The harsh and relentless asylums for Scotland's '˜fallen women'
They were refuges for “fallen women” of Scotland in the 18th and 19th century with prostitutes, single mothers and even socialists admitted to the Magdalene Asylums to be “trained by the habits of industry and sobriety”. At their height the organisation, which operated around the world, had 20 refuges in Scotland.
The first, in Edinburgh, opened in 1797 with the Glasgow branch opening 15 years later. In the capital, the charitable organisation, funded by church collections and private donations, opened in the Canongate in the Old Town, a popular location for street prostitutes. Originally a half-way-house for women coming out of prison, it became a refuge for women wanting to leave prostitution with a good dose of Christian teaching helping them to repent their ways.
In the early 1800s, there were around 200 brothels in Edinburgh with Dr William Tait, who took over the Magdalene Asylum in 1842 and moved it to then leafy Dalry, publishing an account on prostitution in the city. He described three classes of brothels: the first for noblemen, merchants and military officers; the second for businessmen, clerks and theologians; and the third for soldiers, sailors and country folk. Most of the women working in brothels were just teenagers and some were as young as nine or ten, Dr Tait found.
Women were kept in solitary confinement for the first three months “to eradicate the taint of moral contagion”. Behaviour was often cruel, it has been claimed.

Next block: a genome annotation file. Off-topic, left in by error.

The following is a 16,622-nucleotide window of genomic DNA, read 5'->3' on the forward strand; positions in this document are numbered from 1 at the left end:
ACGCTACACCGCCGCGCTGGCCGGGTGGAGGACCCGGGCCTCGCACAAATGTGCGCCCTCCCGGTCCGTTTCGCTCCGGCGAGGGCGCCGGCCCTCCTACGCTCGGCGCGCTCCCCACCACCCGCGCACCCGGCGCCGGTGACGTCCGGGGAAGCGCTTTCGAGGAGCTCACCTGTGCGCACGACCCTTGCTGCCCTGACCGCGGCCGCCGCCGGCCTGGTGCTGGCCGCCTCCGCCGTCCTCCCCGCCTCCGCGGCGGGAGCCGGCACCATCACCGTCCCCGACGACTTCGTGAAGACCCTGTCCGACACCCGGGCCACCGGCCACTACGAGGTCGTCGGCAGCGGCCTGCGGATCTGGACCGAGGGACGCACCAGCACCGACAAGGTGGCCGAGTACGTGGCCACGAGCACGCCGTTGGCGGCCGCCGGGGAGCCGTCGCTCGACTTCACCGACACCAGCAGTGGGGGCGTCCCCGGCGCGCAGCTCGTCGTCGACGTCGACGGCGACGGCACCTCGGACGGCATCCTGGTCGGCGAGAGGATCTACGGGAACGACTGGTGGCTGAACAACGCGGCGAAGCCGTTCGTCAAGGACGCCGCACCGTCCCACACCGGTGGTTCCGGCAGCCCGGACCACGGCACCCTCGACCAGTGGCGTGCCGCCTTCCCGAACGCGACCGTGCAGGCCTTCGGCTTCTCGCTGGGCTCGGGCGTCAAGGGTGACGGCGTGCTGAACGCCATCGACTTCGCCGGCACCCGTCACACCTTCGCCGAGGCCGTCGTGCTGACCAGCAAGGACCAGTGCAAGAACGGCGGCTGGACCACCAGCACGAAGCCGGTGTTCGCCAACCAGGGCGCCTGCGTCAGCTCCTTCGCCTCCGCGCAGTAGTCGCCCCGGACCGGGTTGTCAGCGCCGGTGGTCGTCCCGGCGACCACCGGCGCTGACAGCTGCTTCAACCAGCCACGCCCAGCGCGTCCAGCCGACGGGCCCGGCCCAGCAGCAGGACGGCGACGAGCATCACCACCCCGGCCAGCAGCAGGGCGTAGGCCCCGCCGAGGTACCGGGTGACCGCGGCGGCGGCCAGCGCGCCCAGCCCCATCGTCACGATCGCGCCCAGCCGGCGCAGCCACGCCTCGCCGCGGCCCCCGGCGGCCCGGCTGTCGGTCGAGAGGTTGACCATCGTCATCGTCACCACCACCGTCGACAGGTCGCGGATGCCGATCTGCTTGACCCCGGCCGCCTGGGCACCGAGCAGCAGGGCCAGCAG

A report by William Lothian, a clerk to the Edinburgh Magdalene Asylum, to the Lord Provost of Edinburgh in 1819, says about 40 women would be living there at any one time. Its operation was also supported by payment for work such as laundry and sewing. A chaplain and two superintendents gave daily religious instruction. “The Women are comfortably maintained, decently cloathed (out of part of their own earnings) and have good beds,” the report said.
In Glasgow, the Magdalene Asylum evolved into the Magdalene Institution with a new Glasgow System created to deal with court appearances of women who refused to be checked for venereal diseases by policemen.
The secretive Lock Hospital was also set up in Rottenrow Lane in 1805 to treat women with venereal diseases. Meanwhile, the Magdalene Institute took women who were free from syphilis, not pregnant, newly ‘fallen’ and willing to submit to discipline.
The fifth annual report of the Magdalene Institute, in 1864, said it was of “profound regret and of painful surprise” that the “resorts of profligacy should so much abound” in both Glasgow and Scotland.
With 109 inmates admitted that year, 21 had been restored to parents or friends, 11 to domestic service, eight to warehouses and five to work in mills.
Seven escaped. The report is rich in the language of Victorian class hierarchy.
Inmates were described as “very low caste” with the victims of prostitution “for the most part, drawn from the very lowest stratum of society.”
“It is gratifying to find that comparatively few have enjoyed the advantages of a Christian home,” the report said.
Some detail is given on the women highlighted as success stories of the board.
These included a 22-year-old admitted in 1862 who fell “before the wiles of an unprincipled villain” who promised her marriage, despite already having a wife. She entered a “house of ill fame” following the breakdown of the relationship before seeking a place in the refuge where her “conduct was exemplary”. After release, she returned to her parents in London.
A letter to the institution by the woman later said: “ I may truly say I am a brand plucked from burning.”
In Glasgow, wayward girls were placed at the Magdalene Institute by parents or probation officers until 1958.